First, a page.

Friday, August 06, 2021

The Byzantine Canons of the Transfiguration

The number of proper texts which the Byzantine Rite has for any given liturgical day is far larger than those of the Roman Rite. When I write something that highlights them, I usually choose the ones which are most frequently used: the tropar and kontak, which are said at most Hours of the Office as well as at the Divine Liturgy, or the proper hymn to the Virgin Mary sung during the anaphora. Today, I thought I would focus on something different, namely the Canon, a set of compositions based on a series of nine Biblical canticles, eight from the Old Testament and one from the New. (These canticles are called “ᾠδαί – odes” in Greek, “пѣсни – songs” in Church Slavonic.) The feast of the Transfiguration, which originated in the Byzantine Rite, has two Canons, with a total of over 70 texts, so obviously, this will be just a selection.
An icon of the Transfiguration, attributed to Theophanes the Greek (called ‘Feofan’ in Russian), the teacher of the famous iconographer Andrei Rubliev; early 15th century. Originally painted for the Cathedral of the Transfiguration in Pereslavl, now in the Tretyakov Gallery in Moscow.
The presence of Old Testament canticles in the various rites of the Divine Office, both Eastern and Western, is one of the things which is so ancient that we cannot tell its precise origin. The Byzantine ones already appear as a group in the 5th century, in a Bible known as the Codex Alexandrinus, the provenance of which is unknown; they subsequently appear in almost every Greek Psalter and Bible. In their current order of use, they are:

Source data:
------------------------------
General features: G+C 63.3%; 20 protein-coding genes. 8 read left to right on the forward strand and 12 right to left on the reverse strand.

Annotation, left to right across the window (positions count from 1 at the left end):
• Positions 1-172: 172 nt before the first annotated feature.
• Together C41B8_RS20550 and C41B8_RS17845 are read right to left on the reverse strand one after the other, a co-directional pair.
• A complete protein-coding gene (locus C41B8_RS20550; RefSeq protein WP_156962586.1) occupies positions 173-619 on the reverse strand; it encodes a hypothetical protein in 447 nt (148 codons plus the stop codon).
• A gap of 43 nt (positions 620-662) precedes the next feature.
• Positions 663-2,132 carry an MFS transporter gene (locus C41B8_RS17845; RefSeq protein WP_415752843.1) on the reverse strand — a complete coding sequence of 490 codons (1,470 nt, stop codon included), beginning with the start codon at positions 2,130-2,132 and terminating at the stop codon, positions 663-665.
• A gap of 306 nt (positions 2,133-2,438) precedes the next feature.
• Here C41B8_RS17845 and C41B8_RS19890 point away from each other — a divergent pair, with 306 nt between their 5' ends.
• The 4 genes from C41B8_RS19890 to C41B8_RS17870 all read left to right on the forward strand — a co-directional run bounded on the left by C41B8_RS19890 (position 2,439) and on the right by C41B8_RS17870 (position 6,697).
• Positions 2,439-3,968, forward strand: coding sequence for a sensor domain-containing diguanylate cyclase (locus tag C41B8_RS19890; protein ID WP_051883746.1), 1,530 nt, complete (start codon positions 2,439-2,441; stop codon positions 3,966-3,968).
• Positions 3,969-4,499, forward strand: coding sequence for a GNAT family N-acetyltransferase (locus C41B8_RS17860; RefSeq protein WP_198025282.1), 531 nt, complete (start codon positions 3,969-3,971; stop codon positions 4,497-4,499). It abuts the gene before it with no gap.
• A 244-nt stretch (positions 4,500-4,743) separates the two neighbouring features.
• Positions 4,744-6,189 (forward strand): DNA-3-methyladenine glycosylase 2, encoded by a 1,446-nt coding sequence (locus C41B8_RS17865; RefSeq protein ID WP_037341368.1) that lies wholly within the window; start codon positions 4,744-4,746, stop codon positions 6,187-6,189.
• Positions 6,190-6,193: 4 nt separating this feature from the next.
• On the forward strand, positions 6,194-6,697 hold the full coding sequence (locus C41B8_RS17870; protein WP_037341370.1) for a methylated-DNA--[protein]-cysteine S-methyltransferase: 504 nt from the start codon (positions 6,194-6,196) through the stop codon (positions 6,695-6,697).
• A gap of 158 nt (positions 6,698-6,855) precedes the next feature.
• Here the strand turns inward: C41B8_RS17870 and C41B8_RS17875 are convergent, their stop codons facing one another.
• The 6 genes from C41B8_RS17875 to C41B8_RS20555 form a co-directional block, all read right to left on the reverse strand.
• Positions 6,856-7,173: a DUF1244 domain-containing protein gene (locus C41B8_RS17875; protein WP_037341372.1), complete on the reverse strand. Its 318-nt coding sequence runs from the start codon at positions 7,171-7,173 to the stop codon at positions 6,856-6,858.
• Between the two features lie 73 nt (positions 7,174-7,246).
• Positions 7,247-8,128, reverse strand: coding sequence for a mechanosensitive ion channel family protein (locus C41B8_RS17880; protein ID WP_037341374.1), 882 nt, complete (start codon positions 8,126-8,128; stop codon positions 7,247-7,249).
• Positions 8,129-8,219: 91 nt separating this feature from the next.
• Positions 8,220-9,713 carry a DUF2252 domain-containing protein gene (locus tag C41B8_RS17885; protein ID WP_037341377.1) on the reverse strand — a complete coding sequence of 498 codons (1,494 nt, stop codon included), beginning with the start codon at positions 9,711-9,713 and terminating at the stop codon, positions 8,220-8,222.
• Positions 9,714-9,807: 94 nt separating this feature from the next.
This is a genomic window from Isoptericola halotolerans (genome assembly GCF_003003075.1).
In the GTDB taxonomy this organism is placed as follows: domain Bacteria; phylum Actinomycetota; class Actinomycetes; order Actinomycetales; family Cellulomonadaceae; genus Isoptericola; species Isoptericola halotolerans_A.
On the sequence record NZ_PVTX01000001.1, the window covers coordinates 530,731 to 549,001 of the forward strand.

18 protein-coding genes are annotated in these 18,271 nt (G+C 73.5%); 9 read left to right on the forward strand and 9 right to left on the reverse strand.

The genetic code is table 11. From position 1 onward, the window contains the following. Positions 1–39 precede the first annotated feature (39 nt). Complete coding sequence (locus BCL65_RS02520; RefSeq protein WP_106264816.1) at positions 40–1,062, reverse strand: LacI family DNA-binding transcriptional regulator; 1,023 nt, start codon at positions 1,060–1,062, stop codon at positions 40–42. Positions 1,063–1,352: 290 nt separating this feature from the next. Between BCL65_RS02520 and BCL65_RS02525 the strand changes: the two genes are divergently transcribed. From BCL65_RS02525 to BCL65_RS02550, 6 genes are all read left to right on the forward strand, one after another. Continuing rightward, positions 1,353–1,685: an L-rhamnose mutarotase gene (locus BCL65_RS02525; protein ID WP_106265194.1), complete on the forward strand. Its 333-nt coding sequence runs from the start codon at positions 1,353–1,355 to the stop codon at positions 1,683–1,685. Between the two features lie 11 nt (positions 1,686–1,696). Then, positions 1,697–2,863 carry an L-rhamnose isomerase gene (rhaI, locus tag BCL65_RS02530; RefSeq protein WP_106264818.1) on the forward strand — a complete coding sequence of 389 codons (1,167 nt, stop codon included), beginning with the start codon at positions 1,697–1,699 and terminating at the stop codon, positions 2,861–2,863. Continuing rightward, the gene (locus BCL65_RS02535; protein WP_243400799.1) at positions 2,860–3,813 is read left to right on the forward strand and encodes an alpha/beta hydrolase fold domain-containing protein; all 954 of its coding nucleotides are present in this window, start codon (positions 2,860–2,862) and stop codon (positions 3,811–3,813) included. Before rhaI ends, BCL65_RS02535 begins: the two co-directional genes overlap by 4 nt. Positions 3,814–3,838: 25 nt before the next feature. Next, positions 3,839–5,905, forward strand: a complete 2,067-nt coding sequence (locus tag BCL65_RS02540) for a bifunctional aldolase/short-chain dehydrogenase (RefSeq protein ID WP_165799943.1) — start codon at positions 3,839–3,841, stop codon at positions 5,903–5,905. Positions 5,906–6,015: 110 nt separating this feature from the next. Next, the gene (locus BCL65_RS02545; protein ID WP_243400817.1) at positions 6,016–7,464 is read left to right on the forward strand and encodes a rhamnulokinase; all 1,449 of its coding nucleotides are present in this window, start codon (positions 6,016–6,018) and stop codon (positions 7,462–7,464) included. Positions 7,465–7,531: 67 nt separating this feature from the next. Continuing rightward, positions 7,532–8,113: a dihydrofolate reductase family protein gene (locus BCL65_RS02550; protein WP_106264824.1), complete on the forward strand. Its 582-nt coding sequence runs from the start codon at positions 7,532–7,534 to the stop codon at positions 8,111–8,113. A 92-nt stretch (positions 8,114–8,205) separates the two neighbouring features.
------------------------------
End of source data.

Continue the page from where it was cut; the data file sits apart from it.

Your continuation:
1. The canticle of Moses in Exodus, 15, 1-19
   2. The canticle of Moses in Deuteronomy, 32, 1-43
   3. The canticle of Anna, the mother of Samuel, in 1 Samuel 2, 1-10
   4. The canticle of the prophet Habakkuk, 3, 2-19
These four are also used in the Roman Rite, at Lauds of Thursday, Saturday, Wednesday and Friday respectively. The next two are not used in the Roman Rite, but are sung at Matins in the Ambrosian Rite on Sundays and feasts of the Lord, the first (Isa. 26) all year round, the second (Jonah 2) from Easter to mid-October.
   5. The canticle of Isaiah, 26, 9-20
   6. The canticle of Jonah, 2, 3-10
   7. The Prayer of the Three Children in Daniel 3, 26-56 (The largest part of this deuterocanonical section of the book of Daniel is more properly known as the Prayer of Azariah, and is not used in the Roman Office. A version of the last part, verses 47-56, is sung at the Masses of the Ember Saturdays of Advent, Lent and September, with the addition of several verses not in the original Biblical text.)
   8. The Song of the Three Children, Daniel 3, 57-88, known in the West from its first word as the Benedicite. (This is sung at Lauds of Sunday in the Roman Rite, and prior to the 1911 reform of the Office, on all feast days. The Byzantine version, unsurprisingly, does not omit the many repetitions of the words “praise Him and exalt Him above all forever” as the Roman one does.)
   9. The canticles of the Virgin Mary and Zechariah, the Magnificat and Benedictus, both in Luke 1 (46-55 and 68-79), sung as a single canticle.
In theory, these canticles are appointed to be said every day at the longest and most complicated of the Hours, known as Orthros, from the Greek word for “morning.” This service corresponds in some ways to Roman Matins, and in some ways to Lauds, but the majority of its features have no real analog in the West. The second ode, which is by far the longest, Moses’ reproof to the children of Israel for their infidelity to the Lord, is only said in penitential seasons. I will explain further down why I write that the odes are said “in theory.”